In 2013 one of the most beautiful photo books that I have ever seen was released. The majestic Grays the Mountain Sends by Bryan Schutmaat. A study of blue collar working class communities in rural mid west America. It quietly announced itself as a classic, and proceeded to cast it’s spell over all those lucky enough to be able to acquire it. Everything about this book exuded quality. From the solid steel post binding, the choice of paper, and the inks chosen to highlight the star of the show, Bryan Schutmaat’s gloriously cinematic images. Even the title, taken from the poem Degrees of Gray in Philipsburg by Richard Hugo, enigmatic, wistful, melancholic, was a work of art.
Now, nearly five years later, quietly and without fanfare comes his second collection of original work. This time from Schutmaat’s own newly established publishing imprint Trespasser, and entitled simply, Good Goddamn.
Whether by chance or by design, once again Schutmaat has produced an elegiac study of jaded, fractured American masculinity. With Grays he focused on the hard working, world weary souls of the mining towns in the mid west of America. Towns and communities of yesteryear. Once booming and thriving on the success of the mining industry. Now shadows of their former selves, clinging to the present with an increasingly tenuous grip. Portraits and landscapes captured and committed to paper in delicate, subdued even faded, colour tones that perfectly complimented the mood of the piece.
Whilst Good Goddamn has a similar mood feel, thereafter the similarities start to soften.
The focus of Good Goddamn is a single figure. His name is Kris and he is in fact Schutmaat’s friend. We are told the pictures show his last days of freedom before being incarcerated. The nature of his crime not specified. The duration of his sentence unimportant. These are details that are irrelevant. The purpose of the book, it seems, is to heighten the realisation that the simple acts of choice that Kris – up until that point – would not have given a seconds thought to, are about to be denied him.
Unlike the muted colour pallet chosen for Grays, Good Goddamn is shot in black and white. The choice perfect for the reflective nature of the images. Pictures of the landscape, of home. of fun being had. Taking the truck out for one last blast around the fields. Hunting, drinking beer, sitting around a fire. Days with a friend, days full of simple nothingness… the happiest days. Then (for me at least) one image that reminds us why we have been invited here…..a hand pressed against a screen door, the face on the other side in silhouette. The outline of his cap….wisps of hair. A figure…anonymous…indisting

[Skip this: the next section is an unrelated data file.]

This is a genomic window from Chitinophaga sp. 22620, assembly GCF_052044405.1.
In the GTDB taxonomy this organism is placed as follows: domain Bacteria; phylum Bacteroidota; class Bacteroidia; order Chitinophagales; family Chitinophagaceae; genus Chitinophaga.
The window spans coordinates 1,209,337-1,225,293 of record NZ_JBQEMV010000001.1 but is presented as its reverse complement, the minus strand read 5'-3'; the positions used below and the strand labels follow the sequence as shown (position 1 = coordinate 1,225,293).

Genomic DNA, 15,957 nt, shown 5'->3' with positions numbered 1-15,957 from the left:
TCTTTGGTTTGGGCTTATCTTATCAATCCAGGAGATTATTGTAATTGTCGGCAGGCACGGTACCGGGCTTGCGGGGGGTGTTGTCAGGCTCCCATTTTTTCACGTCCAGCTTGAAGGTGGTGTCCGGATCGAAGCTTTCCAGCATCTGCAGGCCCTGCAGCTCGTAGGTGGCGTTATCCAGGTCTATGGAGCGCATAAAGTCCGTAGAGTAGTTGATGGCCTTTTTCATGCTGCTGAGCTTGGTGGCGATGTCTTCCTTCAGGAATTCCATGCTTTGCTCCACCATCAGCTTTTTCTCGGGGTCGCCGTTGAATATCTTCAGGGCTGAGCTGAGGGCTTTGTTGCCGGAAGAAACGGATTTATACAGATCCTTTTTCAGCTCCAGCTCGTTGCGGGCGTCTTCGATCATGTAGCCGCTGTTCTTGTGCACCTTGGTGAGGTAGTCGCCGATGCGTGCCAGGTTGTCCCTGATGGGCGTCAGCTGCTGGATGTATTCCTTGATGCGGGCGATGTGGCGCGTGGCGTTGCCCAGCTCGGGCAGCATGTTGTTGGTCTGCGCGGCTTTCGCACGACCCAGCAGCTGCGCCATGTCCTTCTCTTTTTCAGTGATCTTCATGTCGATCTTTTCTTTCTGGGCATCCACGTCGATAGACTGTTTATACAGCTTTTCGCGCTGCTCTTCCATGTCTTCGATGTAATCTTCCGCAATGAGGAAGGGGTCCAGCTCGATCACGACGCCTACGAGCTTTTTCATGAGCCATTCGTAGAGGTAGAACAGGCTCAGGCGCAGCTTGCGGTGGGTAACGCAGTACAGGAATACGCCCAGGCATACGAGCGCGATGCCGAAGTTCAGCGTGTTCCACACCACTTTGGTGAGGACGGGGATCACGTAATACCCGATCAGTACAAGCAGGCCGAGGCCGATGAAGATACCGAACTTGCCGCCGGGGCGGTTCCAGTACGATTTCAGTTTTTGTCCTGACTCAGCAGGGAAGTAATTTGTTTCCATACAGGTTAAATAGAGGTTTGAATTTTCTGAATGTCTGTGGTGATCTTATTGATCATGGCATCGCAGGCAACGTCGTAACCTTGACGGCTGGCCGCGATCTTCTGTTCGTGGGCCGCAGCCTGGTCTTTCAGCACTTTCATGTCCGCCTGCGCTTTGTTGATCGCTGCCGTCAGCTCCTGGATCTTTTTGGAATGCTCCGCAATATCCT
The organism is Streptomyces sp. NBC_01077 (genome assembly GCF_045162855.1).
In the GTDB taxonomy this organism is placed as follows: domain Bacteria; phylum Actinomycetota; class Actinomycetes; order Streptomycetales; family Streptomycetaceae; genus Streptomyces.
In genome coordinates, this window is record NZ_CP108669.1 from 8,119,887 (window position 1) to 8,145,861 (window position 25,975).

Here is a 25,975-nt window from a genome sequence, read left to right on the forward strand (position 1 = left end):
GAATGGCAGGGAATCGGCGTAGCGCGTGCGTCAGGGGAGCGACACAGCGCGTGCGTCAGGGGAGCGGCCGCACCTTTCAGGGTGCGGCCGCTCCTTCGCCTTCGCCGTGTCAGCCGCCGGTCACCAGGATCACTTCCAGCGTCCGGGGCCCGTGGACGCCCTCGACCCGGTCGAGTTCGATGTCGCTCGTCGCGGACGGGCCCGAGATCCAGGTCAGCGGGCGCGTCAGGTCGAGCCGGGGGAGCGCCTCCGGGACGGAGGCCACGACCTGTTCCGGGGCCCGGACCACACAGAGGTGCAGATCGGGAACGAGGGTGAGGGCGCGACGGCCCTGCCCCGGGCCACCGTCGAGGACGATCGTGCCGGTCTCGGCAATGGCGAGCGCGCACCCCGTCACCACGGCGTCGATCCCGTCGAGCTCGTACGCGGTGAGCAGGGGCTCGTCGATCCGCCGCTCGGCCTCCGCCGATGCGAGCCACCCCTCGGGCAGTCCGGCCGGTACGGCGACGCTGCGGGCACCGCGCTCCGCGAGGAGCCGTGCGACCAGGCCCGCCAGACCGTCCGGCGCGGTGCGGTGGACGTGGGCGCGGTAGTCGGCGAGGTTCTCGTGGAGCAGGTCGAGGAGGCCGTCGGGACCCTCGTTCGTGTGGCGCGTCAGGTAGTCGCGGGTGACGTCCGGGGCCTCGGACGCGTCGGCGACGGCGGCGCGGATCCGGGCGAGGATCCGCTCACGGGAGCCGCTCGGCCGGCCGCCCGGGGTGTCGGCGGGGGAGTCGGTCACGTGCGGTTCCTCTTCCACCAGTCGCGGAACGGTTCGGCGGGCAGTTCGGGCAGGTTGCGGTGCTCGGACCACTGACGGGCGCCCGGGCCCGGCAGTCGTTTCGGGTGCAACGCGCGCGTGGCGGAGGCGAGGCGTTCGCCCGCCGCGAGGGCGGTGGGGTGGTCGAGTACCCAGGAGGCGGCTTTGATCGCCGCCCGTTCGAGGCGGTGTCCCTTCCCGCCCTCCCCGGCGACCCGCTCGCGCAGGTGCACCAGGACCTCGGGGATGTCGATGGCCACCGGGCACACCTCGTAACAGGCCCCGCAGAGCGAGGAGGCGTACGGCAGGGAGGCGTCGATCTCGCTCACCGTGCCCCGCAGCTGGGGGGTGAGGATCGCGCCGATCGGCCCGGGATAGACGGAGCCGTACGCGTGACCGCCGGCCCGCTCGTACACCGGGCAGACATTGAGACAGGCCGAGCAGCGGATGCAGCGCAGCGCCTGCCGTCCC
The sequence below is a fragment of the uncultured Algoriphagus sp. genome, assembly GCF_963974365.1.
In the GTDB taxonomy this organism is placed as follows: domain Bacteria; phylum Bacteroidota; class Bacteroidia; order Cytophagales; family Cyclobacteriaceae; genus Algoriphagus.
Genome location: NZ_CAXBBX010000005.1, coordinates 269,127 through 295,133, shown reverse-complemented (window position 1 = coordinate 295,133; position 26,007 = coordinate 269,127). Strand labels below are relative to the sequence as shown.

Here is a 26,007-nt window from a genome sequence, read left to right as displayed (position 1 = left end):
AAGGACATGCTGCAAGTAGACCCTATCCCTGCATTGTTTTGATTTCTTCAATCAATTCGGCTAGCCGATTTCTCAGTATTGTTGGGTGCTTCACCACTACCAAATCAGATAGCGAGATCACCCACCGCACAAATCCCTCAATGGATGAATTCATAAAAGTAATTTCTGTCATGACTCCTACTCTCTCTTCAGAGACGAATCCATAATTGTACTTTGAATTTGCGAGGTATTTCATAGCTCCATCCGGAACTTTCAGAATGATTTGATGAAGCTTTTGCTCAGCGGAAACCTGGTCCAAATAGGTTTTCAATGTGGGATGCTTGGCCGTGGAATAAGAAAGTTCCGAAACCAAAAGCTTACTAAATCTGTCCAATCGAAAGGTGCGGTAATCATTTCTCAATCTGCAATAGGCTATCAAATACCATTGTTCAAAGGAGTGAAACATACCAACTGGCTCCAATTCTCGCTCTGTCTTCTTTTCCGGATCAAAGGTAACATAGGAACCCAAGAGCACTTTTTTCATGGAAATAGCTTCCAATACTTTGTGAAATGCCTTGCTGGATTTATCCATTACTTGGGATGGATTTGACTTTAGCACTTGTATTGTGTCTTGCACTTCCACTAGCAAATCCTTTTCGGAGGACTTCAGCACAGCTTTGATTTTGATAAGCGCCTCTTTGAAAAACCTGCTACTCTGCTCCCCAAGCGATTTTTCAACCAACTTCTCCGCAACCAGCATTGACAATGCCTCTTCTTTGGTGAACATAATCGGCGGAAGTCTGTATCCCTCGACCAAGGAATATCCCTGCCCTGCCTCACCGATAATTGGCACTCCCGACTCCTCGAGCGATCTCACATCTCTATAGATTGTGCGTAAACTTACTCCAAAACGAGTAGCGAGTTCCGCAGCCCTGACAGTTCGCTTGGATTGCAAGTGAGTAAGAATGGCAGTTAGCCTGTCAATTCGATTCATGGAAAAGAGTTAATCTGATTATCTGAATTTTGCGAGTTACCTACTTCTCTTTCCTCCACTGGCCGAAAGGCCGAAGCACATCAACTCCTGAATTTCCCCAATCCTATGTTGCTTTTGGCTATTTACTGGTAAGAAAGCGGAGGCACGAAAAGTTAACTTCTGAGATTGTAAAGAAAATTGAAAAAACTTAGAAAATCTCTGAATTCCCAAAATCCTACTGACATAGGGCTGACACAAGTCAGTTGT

uishable… unreachable. A barrier…. him on one side us on the other, a hand reaching out, but no contact possible. This is where the fun stops.
The images implore us also to look at them with the same eyes, with his eyes, to realise that the simplest of pleasures are worth savouring. Take nothing for granted, anything done in the moment maybe done for the last time.
Then amongst the moments of reflection and farewell, a promise…a fire kept burning and the assurance of a waiting friend. In the book’s short coda written by Schutmaat, the cold beer and open door of a statement that would, no doubt be carried through the time spent away.
Good Goddamn is a consummate exercise in restraint. Printed on sumptuous superfine paper and bound in a plain black cover, secured by simple carton staples. The title loosely hand written across the front. it is as elegant and understated as Hepburn in shades. The content as perfect as a Carver short story, and as with Carver, there is no wastage here…no start and no end. Just a snapshot,…. a moment in the life of someone that is as ordinary and unexceptional as the rest of us. However as we all know, from a personal perspective even those unexceptional moments as viewed by those around, can be incidents of earth shattering importance to us.
To be both confident and talented enough to tell a story in twenty seven pictures are skills to be recognised and applauded. Each image to be studied and appreciated, each as important as the last. It goes without saying that this is the intention of every artist who presents their work for our consumption. However, many times the sheer volume of work contained between the covers of a book leaves heads spinning and turns an artist statement into an endurance test. How many times have I returned to a title to discover that I had missed a diamond of an image. Some may consider that a treat, but would a book make sense if we skipped the odd page or two…for whatever reason? In some instances,maybe, but would the author be happy to know that those precious words that would have been agonised over and placed for a reason, were being treated with such casual abandon.
Good Goddamn is another perfect moment from Bryan Schutmaat. It is also likely to be as coveted as his first book…. and just like the cherished time depicted between it’s covers, likely to disappear as fast.